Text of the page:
Many Europeans feel like their countries are under assault, as huge numbers of migrants flow across their borders. Whether they are being exposed to refugees firsthand, or just seeing images of them splashed across newspaper pages, Europeans are well aware of the vast numbers of desperate people trying to enter European Union territory by any means possible. But this awareness has yet to translate into a unified response.
Tensions among member states seem to be rising, perhaps because the problem differs so greatly across countries. On a per capita basis, Sweden receives 15 times more asylum applications than the United Kingdom, where official policy toward refugees remains the most hostile. Germany has now become the main destination overall, receiving nearly 40 per cent of the EU total; even on a per capita basis, this is several times more than the EU average.
Of course, there are clear rules about how responsibility for refugees is delineated: according to the so-called Dublin Regulation, the first EU member state into which a refugee crosses is responsible for that person’s asylum application. But this is clearly problematic, as it puts the entire burden of refugees on the EU’s frontier countries. Though this may not have been a huge problem in the 1990s, when EU countries received, in all, only 300,000 asylum applications annually, it cannot work in a year when the total is expected to be triple that number.
Smaller border countries like Hungary and Greece simply do not have the capacity to register and house hundreds of thousands of asylum-seekers. And larger countries like Italy have an incentive to overlook the large numbers of refugees landing on their shores, knowing that, if nothing is done, those refugees will likely head elsewhere (mainly to northern Europe).
Germany, recognising that the Dublin system is untenable, has now decided to process all asylum applications from Syrians, regardless of where they crossed into the EU. The decision was likely driven, at least partly, by how difficult it is, given the EU’s porous internal borders, to determine where a refugee first entered. A 2013 ruling by the European Court of Justice that Germany could not return an Iranian refugee to Greece (where the applicant was found “to face a real risk of being subjected to inhuman or degrading treatment”) probably heightened Germany’s sense of responsibility on this issue.
Germany is the largest EU member country in terms of population and GDP; so, to some extent, it does make sense for it to take the lead. But Germany still accounts for less than one-fifth of the EU’s population, and less than one-quarter of its economy. In other words, not even Germany can handle all of Europe’s refugees today.
A few months ago, the European Commission tried its hand at resolving this problem with a courageous proposal to distribute refugees across member states according to a simple equation that accounts for population and GDP. But the plan was rejected, with member states — particularly those with the fewest refugees — claiming that it represented an undue interference in domestic affairs.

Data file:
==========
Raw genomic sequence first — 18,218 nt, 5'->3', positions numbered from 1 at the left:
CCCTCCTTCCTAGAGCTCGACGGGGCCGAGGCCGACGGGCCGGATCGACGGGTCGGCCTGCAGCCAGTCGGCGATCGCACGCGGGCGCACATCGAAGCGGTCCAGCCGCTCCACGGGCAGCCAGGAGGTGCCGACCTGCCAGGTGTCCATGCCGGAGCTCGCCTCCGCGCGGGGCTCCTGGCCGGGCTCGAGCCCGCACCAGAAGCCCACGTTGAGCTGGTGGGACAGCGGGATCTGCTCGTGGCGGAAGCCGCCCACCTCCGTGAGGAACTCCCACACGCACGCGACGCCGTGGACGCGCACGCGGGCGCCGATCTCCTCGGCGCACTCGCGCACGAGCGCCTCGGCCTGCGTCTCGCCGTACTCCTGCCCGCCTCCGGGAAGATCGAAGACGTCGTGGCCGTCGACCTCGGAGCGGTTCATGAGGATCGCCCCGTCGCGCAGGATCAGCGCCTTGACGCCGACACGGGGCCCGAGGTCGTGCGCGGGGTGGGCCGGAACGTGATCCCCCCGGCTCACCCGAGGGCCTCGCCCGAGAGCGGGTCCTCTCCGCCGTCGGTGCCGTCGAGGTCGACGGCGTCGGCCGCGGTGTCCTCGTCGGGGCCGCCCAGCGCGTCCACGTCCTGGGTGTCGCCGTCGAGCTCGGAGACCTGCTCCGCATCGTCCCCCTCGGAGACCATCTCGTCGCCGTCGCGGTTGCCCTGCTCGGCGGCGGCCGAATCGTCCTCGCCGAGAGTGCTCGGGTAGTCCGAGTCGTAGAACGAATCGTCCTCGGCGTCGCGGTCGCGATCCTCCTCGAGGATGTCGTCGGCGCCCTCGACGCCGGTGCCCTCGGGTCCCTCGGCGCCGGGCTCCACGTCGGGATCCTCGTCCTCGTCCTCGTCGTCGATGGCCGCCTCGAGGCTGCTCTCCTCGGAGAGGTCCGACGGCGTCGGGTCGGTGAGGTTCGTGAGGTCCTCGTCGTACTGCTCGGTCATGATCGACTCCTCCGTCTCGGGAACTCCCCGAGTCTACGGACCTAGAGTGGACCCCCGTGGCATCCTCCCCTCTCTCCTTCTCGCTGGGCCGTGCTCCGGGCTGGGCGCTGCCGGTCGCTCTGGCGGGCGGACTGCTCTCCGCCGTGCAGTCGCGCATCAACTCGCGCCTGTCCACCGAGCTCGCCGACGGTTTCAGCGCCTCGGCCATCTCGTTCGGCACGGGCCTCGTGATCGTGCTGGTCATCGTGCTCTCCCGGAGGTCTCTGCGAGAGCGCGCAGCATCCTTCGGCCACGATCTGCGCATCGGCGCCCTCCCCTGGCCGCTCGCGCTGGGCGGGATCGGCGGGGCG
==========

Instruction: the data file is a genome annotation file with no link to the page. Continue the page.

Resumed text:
This has put the EU in its usual quandary: everybody recognises that there is a problem, but a solution requires unanimity, which cannot be achieved, because each country defends only its own interests. The only way forward is to leave out the countries that are most averse to accepting immigrants, at least temporarily, and create a solution involving just those that are willing to share the burden. This may not seem “fair,” but, with more refugees landing on Europe’s borders every day, EU leaders cannot afford to delay action.
But there is another dimension to the crisis that makes addressing it all the more complicated. The migrants are not all from conflict areas like Syria, and thus do not, according to international law, have a “right to asylum”. There are also plenty of economic migrants from, say, the poorer parts of the Balkans, hoping to escape poverty at home – and willing to misuse the asylum system in the process.
Lodging an application, even one without any chance of being accepted, is appealing, because until it is rejected, the applicant receives basic housing, social services (including health care), and pocket money in an amount that may well exceed wages in his or her home country. Spending a few months in northern Europe while an asylum application is processed is far more attractive than going home to a job that pays a barely liveable wage, or to no job at all.
As the number of asylum-seekers increases, so does the time it takes to process their applications, making the system all the more tempting for economic migrants. And, indeed, close to half of all asylum-seekers in Germany now come from safe countries, like Serbia, Albania, or Macedonia. As Europe’s populists use such cases of “welfare tourism” to sow fear and anger among the European public, reaching an agreement to accommodate actual refugees becomes increasingly difficult.
Against this background, the EU needs to take action on two fronts. First, member countries must urgently boost their capacity to deal with asylum applications, so that they can quickly identify those who deserve protection. Second, the EU needs to improve burden sharing — ideally among all countries, but perhaps among a smaller group at first — in providing shelter for those who gain asylum. International law — and basic morality — demands nothing less.
Daniel Gros is director, Center for European Policy Studies
Copyright: Project Syndicate, 2015